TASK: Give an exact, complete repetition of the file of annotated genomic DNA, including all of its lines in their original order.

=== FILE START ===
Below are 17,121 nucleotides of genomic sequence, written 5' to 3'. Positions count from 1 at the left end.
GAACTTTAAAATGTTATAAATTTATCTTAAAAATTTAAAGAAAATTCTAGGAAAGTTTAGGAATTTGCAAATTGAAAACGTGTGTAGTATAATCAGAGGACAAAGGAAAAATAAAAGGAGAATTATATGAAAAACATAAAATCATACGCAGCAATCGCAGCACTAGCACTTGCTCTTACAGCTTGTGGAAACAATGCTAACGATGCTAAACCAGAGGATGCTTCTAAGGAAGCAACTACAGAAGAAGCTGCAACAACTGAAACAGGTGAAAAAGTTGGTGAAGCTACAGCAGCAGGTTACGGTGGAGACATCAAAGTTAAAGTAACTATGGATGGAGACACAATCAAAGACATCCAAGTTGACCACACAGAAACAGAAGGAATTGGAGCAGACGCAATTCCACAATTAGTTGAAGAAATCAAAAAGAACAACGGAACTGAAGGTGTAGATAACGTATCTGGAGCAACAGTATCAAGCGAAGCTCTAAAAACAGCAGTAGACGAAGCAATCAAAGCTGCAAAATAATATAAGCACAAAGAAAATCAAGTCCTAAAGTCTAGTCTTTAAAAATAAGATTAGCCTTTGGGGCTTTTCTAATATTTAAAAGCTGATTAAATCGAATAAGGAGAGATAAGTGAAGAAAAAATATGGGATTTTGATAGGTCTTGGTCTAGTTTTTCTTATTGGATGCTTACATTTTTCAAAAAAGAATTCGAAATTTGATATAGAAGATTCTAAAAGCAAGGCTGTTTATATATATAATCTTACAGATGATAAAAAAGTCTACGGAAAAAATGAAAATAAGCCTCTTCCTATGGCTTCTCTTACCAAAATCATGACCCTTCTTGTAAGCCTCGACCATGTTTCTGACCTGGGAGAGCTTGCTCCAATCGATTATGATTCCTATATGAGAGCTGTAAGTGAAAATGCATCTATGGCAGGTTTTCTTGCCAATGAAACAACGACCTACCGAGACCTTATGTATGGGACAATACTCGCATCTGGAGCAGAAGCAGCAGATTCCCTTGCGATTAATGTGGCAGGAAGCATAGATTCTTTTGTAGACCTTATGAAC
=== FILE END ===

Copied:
Below are 17,121 nucleotides of genomic sequence, written 5' to 3'. Positions count from 1 at the left end.
GAACTTTAAAATGTTATAAATTTATCTTAAAAATTTAAAGAAAATTCTAGGAAAGTTTAGGAATTTGCAAATTGAAAACGTGTGTAGTATAATCAGAGGACAAAGGAAAAATAAAAGGAGAATTATATGAAAAACATAAAATCATACGCAGCAATCGCAGCACTAGCACTTGCTCTTACAGCTTGTGGAAACAATGCTAACGATGCTAAACCAGAGGATGCTTCTAAGGAAGCAACTACAGAAGAAGCTGCAACAACTGAAACAGGTGAAAAAGTTGGTGAAGCTACAGCAGCAGGTTACGGTGGAGACATCAAAGTTAAAGTAACTATGGATGGAGACACAATCAAAGACATCCAAGTTGACCACACAGAAACAGAAGGAATTGGAGCAGACGCAATTCCACAATTAGTTGAAGAAATCAAAAAGAACAACGGAACTGAAGGTGTAGATAACGTATCTGGAGCAACAGTATCAAGCGAAGCTCTAAAAACAGCAGTAGACGAAGCAATCAAAGCTGCAAAATAATATAAGCACAAAGAAAATCAAGTCCTAAAGTCTAGTCTTTAAAAATAAGATTAGCCTTTGGGGCTTTTCTAATATTTAAAAGCTGATTAAATCGAATAAGGAGAGATAAGTGAAGAAAAAATATGGGATTTTGATAGGTCTTGGTCTAGTTTTTCTTATTGGATGCTTACATTTTTCAAAAAAGAATTCGAAATTTGATATAGAAGATTCTAAAAGCAAGGCTGTTTATATATATAATCTTACAGATGATAAAAAAGTCTACGGAAAAAATGAAAATAAGCCTCTTCCTATGGCTTCTCTTACCAAAATCATGACCCTTCTTGTAAGCCTCGACCATGTTTCTGACCTGGGAGAGCTTGCTCCAATCGATTATGATTCCTATATGAGAGCTGTAAGTGAAAATGCATCTATGGCAGGTTTTCTTGCCAATGAAACAACGACCTACCGAGACCTTATGTATGGGACAATACTCGCATCTGGAGCAGAAGCAGCAGATTCCCTTGCGATTAATGTGGCAGGAAGCATAGATTCTTTTGTAGACCTTATGAAC